The Zimbabwean government said it will ramp up research and eventually produce domestic hemp varieties as part of the country’s efforts to shore up income from a shrinking tobacco industry.
Hemp is among several specialty crops the government plans to advance, according to Frank Magama, CEO of the country’s Tobacco Research Board (TRB), who said his agency is also looking into the potential of chia and stevia. TRB will encourage Zimbabwe’s government-owned tobacco enterprises to adopt those plants as “economically sustainable alternative crops to tobacco.”
Tobacco makes up roughly 20% of the Zimbabwe’s exports, but contraction in the industry has contributed to stagnation which has beset the country’s economy for nearly two decades despite the African nation’s vast wealth of natural resources.
“We have plans to produce industrial hemp seed in the long term after our Plant Breeding Division completes current projects on developing varieties suited to the Zimbabwean environment,” Magama told The Sunday Mail.
TRB’s Plant Breeding Division has already embarked on projects aimed at developing hemp varieties suited to Zimbabwe’s climate and soil conditions, with research ongoing at the Kutsaga Research Station in Harare, and two additional facilities in the municipalities of Banket and Makoholi in Masvingo province in the southeastern part of the country. TRB is also in discussions with training institutions regarding collaboration in industrial hemp genetics and breeding, Magama said.
More broadly, the government is pushing TRB to play a key role in achieving its Vision 2030 economic development program, and through its National Development Strategy 1 (NDS 1), the Agriculture and Food Systems Transformation Strategy, the Tobacco Value Chain Transformation Plan, and the Zimbabwe Horticulture Recovery and Growth Plan, according to Magama.
The government is “ramping up research into the production of alternative crops, especially in the wake of a growing global anti-tobacco lobby and in line with World Health Organization framework convention on tobacco control,” Magama said.
Magama said the Tobacco Value Chain Transformation Plan ensures that tobacco will remain a strategic foreign currency earner for the country “for as long as its production is internationally acceptable.”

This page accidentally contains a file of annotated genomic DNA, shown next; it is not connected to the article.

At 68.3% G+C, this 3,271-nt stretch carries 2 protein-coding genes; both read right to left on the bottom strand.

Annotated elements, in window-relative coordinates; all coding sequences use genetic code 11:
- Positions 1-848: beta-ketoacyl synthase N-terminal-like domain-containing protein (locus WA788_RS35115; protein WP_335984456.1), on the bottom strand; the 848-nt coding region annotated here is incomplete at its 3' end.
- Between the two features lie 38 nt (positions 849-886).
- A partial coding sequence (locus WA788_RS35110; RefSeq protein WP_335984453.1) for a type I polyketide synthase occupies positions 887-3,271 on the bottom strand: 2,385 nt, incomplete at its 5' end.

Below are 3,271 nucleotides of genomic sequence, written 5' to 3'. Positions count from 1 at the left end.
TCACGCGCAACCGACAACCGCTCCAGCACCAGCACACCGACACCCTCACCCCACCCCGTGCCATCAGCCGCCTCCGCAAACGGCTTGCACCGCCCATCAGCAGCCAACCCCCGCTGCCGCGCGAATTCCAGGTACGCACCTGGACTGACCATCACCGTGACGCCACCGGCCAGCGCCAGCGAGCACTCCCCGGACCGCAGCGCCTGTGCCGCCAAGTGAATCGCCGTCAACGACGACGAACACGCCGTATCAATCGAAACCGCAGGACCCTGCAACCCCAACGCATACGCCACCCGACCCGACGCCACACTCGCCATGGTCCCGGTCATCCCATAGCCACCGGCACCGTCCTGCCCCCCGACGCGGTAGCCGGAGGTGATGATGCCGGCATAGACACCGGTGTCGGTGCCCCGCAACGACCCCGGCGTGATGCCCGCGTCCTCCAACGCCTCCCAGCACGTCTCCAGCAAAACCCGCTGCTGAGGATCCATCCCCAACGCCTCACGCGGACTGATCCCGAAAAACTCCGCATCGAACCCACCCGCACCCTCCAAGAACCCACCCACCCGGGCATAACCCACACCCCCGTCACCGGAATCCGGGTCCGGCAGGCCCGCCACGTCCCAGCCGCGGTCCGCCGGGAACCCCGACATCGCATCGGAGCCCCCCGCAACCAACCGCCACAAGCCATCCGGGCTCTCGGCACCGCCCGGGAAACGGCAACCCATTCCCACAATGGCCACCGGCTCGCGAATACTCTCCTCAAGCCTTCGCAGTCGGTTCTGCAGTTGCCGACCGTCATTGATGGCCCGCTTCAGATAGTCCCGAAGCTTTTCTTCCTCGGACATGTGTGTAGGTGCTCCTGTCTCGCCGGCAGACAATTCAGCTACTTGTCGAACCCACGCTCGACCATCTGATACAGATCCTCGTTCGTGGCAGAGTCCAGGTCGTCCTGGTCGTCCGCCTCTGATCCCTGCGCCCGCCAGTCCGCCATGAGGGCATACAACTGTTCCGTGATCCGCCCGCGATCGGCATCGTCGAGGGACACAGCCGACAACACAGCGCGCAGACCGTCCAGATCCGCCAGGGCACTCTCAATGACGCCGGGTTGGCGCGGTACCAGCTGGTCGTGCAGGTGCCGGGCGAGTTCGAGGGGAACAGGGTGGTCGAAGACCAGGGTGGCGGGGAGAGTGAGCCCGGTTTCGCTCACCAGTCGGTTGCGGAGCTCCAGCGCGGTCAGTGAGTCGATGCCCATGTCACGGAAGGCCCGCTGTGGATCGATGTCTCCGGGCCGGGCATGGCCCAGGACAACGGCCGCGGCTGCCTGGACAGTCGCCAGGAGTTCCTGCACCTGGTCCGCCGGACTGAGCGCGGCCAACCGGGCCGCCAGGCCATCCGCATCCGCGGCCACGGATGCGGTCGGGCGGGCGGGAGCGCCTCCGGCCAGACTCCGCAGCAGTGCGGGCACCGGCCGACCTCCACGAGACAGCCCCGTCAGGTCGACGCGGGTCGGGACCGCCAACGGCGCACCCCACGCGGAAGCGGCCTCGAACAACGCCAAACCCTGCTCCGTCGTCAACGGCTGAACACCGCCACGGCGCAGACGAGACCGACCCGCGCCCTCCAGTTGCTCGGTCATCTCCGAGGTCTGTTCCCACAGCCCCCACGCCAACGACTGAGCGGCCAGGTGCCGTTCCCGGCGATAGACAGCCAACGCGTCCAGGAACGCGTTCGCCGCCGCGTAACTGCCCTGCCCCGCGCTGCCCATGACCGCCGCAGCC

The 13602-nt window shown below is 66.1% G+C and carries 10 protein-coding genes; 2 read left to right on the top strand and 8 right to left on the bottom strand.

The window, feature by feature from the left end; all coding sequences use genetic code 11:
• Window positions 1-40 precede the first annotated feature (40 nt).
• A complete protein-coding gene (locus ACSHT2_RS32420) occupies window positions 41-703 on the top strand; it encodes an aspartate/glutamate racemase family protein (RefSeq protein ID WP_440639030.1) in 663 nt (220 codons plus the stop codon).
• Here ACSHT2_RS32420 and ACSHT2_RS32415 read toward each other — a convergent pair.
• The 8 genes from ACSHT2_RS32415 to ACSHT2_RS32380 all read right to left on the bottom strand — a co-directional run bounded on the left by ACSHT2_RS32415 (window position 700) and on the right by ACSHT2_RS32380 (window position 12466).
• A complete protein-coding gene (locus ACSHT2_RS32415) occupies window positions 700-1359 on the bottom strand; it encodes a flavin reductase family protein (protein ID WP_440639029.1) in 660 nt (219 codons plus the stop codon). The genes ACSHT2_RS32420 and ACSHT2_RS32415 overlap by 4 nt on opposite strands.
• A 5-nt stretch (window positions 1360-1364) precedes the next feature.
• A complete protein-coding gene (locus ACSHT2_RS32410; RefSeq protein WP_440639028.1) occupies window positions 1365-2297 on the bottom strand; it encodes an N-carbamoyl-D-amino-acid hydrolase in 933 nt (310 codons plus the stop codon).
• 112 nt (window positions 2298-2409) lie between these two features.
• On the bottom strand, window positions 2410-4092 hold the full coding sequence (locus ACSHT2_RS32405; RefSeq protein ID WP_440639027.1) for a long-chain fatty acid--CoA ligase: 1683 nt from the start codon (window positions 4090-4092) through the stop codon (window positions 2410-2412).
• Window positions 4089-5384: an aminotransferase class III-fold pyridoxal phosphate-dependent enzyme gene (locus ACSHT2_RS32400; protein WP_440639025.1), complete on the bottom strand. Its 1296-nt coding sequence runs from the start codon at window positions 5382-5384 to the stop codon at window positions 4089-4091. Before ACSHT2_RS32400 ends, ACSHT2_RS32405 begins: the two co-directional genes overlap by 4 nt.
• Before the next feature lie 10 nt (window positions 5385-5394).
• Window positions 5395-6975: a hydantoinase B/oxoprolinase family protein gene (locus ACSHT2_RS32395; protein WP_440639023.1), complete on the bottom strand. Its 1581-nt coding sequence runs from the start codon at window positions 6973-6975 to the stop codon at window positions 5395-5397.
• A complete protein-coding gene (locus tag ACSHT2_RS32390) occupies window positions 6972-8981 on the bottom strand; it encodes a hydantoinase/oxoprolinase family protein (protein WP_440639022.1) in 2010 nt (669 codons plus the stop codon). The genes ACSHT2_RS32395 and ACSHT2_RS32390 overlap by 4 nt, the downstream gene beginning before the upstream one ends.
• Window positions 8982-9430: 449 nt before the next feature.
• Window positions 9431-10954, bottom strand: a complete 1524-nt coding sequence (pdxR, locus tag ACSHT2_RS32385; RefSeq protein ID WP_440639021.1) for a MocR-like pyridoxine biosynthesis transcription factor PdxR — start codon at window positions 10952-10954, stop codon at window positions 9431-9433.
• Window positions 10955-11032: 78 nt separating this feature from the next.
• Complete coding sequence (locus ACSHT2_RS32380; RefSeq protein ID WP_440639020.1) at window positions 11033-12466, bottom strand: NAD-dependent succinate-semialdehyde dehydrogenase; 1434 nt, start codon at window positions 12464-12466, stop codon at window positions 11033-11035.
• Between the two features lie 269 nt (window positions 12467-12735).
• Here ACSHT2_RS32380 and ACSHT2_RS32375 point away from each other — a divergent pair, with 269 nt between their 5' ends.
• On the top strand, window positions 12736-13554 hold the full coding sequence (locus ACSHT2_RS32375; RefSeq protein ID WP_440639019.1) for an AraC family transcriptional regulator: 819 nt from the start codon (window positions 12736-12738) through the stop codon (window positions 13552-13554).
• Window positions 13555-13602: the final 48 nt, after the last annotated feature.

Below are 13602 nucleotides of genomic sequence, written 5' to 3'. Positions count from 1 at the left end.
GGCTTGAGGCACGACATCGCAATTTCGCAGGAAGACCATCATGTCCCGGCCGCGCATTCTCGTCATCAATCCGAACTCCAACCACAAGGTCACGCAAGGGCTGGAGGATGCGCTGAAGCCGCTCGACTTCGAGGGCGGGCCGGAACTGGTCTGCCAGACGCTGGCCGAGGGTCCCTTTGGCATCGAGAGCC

Step by step
Zimbabwe has shown steady progress with hemp over the past two years. Amended legislation earlier this year removed industrial hemp from the country’s list of dangerous drugs and set the defining line between marijuana and hemp at 1.0%. That THC limit puts Zimbabwe in the vanguard of nations around the world that have broken with the long-standing convention observed by most countries, which sets the THC limit for hemp at 0.3%.
Zimbabwe opened up the domestic market for CBD as a traditional herbal medicine in 2022, expanding upon previous laws allowing export only. Hemp also has the potential to become a significant food crop in Zimbabwe. While the government has said little about hempseed-based foods, the market for such products is growing, and the country’s hemp stakeholders could tap into this market domestically and through exports.
The government is providing further support to the hemp industries through Zimbabwe Industrial Hemp Trust (ZIHT), an initiative established to assist farmers in starting up hemp operations, and to explore export potential. Also, the Vision 2030 program identifies industrial hemp as a crop of interest, saying it has the potential to advance agricultural profitability and rural development.